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Movie review: Beautiful Creatures

Southern setting and Oscar-winning actors save this movie

Photo: Warner Bros. Pictures

February 16, 2013 | 1:00 p.m. CST

Southern charm and Oscar-winning actors come to the rescue of Beautiful Creatures.

Based on the first novel in a series by Kami Garcia and Margaret Stohl, the film contains elements similar to Twilight, which involves sparkly supernatural beings and a sulking mortal girl. However, this story of fated teenage love stands apart with the help of seasoned actors and a delightful setting.

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Lena Duchannes (Alice Englert) and Ethan Wate (Alden Ehrenreich) are a star-crossed pair who come together in Gatlin, S.C., a town where Civil War reenactments are a regular occurrence and church is the weekend’s main event.

As the innocent human dumbfounded by love, Ethan steps in some thick honeydew when he is allured by her dark, brooding mannerisms in a high school English class.

The Cullen family of Twilight has nothing on Lena’s complicated clan, who maintain a family tradition as “Casters.” These cunning witches and warlocks await the day of Lena’s 16th birthday, when she will be either claimed for the light or the dark side of the magical life. If the latter is her fate, her family awaits the day she will lead the casters to a world dominated by their magic.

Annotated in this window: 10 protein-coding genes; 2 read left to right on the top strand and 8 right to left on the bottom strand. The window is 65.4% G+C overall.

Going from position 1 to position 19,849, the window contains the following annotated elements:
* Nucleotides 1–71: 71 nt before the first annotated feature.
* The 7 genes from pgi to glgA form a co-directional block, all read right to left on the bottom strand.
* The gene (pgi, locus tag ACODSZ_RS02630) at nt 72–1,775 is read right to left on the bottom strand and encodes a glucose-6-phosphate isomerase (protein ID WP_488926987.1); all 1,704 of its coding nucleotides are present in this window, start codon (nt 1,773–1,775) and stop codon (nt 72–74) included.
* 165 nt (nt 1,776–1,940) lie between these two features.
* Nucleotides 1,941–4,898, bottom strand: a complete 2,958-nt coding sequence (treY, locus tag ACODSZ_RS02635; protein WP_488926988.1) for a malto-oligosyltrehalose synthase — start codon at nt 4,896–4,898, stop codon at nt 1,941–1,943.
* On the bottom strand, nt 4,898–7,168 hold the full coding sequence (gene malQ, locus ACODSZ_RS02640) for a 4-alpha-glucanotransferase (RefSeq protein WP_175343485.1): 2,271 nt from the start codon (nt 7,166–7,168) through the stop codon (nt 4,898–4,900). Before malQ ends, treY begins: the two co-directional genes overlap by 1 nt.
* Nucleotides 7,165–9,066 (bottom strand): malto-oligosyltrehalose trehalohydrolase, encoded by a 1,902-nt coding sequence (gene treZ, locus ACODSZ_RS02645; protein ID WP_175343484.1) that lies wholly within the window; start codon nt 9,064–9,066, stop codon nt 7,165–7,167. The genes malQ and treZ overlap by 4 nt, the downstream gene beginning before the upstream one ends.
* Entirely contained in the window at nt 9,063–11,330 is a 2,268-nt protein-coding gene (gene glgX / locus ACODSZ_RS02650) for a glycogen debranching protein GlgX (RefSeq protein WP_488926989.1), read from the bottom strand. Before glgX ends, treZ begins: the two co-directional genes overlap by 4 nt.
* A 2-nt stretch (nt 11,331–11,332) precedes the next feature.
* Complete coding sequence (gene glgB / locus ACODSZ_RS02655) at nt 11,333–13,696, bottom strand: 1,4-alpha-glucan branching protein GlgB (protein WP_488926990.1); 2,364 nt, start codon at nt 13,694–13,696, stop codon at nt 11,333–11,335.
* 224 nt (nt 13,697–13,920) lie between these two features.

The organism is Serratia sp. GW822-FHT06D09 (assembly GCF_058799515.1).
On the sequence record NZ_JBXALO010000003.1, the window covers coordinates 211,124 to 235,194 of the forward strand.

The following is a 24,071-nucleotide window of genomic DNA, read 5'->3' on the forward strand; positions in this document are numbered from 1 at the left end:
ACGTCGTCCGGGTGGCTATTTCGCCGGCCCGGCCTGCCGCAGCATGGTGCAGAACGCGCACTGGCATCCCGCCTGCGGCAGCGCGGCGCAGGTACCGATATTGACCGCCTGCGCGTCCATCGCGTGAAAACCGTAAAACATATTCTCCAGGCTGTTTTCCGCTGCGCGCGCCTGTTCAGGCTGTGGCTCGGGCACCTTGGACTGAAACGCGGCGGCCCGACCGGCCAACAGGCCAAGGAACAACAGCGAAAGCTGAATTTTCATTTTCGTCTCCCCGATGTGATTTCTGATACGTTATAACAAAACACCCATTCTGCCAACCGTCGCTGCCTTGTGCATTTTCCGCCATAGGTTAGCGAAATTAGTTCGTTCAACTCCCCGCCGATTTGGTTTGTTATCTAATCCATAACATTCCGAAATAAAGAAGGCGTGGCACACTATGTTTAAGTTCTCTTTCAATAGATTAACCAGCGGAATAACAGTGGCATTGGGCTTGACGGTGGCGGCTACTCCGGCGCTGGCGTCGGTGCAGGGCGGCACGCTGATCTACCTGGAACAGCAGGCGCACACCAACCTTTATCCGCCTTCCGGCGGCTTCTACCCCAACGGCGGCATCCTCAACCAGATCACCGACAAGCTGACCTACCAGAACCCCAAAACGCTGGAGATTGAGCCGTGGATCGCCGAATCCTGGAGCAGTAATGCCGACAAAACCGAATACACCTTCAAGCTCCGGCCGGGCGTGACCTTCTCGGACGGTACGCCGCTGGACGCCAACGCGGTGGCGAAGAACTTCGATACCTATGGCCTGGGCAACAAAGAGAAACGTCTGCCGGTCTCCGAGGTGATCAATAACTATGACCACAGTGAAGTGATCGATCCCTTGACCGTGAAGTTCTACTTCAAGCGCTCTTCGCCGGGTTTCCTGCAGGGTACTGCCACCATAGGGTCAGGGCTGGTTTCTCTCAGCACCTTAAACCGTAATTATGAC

When the scenes don’t involve an overwhelming amount of special effects, Englert and Ehrenreich’s on-screen high school romance is both believable and eccentrically sweet. Ethan’s quirky remarks and Lena’s dark sense of humor make them a contrastingly cute couple.

Of course, the motif of magical powers results in the predictable struggle of good versus evil. Audiences might recognize the familiar struggles of a supernatural relationship when Lena utters the line, “I don’t want to hurt you.” Hello, female Edward Cullen.

Yet in moments that threaten to be cliche, the talent of this movie’s storied stars save the day.

As Lena’s protective uncle, Macon Ravenwood, Oscar-winning actor Jeremy Irons adds his usual mysterious bite that prevents the film from having any sickeningly sweet moments.

Also of Academy Award-winning fame, actress Emma Thompson employs a sultry draw and evil persona that pull the plot along with the magic of good acting.

The Help’s Viola Davis does the same as a steady, all-knowing character. Davis’ character adds explanation to a plot that could use a little practical explanation at times, such as when poor Ethan becomes the subject of tumultuous magic in an effort to help Lena resist dark magic.

A character in itself, the sleepy town allows elements of the history of the Civil War. The enticing quirks of the South make this film stand a level above a common supernatural romance.

Vox Rating: V V

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